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Pat Summitt changed sports forever. This anecdote shows why.

Coach Summitt not only led her players to a historic number of victories but also fiercely advocated for them off court.

Head coach Pat Summitt of the Tennessee Lady Volunteers celebrates cutting down the net after their 64-48 win against the Stanford Cardinal during the National Championsip Game of the 2008 NCAA Women's Final Four at St. Pete Times Forum April 8, 2008, in Tampa, Florida.
Head coach Pat Summitt of the Tennessee Lady Volunteers celebrates cutting down the net after their 64-48 win against the Stanford Cardinal during the National Championsip Game of the 2008 NCAA Women's Final Four at St. Pete Times Forum April 8, 2008, in Tampa, Florida.
Doug Benc/Getty Images

Over the course of her 38-year career, Pat Summitt — the winningest coach in the history of college basketball, who died Tuesday at age 64 — racked up plenty of accolades: 1,098 victories, eight national championships, and 161 college athletes who called her coach.

Harder to quantify with statistics, however, are her massive contributions to the field of women’s athletics. When Summitt first arrived at the University of Tennessee in 1974, women’s basketball was not even acknowledged by the NCAA as a sport. There were no such things as scholarships for female athletes, and often women’s basketball wasn’t even a full court game.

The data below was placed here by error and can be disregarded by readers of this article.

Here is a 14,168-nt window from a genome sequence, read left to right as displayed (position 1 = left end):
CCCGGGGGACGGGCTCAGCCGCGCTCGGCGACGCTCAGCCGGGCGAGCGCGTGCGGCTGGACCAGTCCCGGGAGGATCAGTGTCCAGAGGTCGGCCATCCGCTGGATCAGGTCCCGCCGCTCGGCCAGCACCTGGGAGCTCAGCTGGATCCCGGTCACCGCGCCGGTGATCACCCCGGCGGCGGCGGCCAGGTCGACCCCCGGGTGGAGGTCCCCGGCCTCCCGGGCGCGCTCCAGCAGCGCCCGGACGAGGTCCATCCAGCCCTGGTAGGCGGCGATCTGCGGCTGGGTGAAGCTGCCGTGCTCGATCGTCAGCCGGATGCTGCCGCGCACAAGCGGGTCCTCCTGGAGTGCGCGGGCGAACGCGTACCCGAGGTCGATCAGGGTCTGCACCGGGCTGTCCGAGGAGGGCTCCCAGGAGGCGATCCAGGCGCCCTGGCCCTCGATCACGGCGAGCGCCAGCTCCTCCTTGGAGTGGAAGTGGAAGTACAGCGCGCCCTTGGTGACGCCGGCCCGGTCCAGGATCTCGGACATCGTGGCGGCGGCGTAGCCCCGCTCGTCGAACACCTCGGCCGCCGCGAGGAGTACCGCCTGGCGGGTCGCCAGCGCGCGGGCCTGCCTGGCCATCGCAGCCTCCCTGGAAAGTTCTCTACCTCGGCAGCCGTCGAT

But Summitt was not interested in playing second fiddle to anyone — and that included the men’s sports at the university.

She became known for her no-nonsense attitude, her stern, unrelenting gaze, and her willingness to fight — especially for her players. When she noticed that the Lady Vols' locker room was dwarfed by that of the men’s team, she lobbied the college for a larger one. In the face of meager turnout for her women’s games, she led the charge to fill the bleachers.

Coach Summitt not only led her players to a historic number of victories but also fiercely advocated for them off court. This anecdote published in the Orlando Sentinel in the wake of her passing demonstrates just that:

[Summitt] demanded college administrators take her sport seriously when few did. In the 1970s, Tennessee went into overtime during a game at Louisiana State. The men’s teams were scheduled to play next and, Dale Brown, the L.S.U. men’s coach, wanted the women to play their overtime period in an auxiliary gym, according to the Lady Vols. Summitt refused.

Later, when Tennessee officials asked whether Summitt was interested in coaching the men’s team, she replied, "Why is that considered a step up?"

Summitt died Tuesday after a long battle with Alzheimer’s disease. You can learn more about her legendary career by watching this clip from the 2012 ESPY awards.

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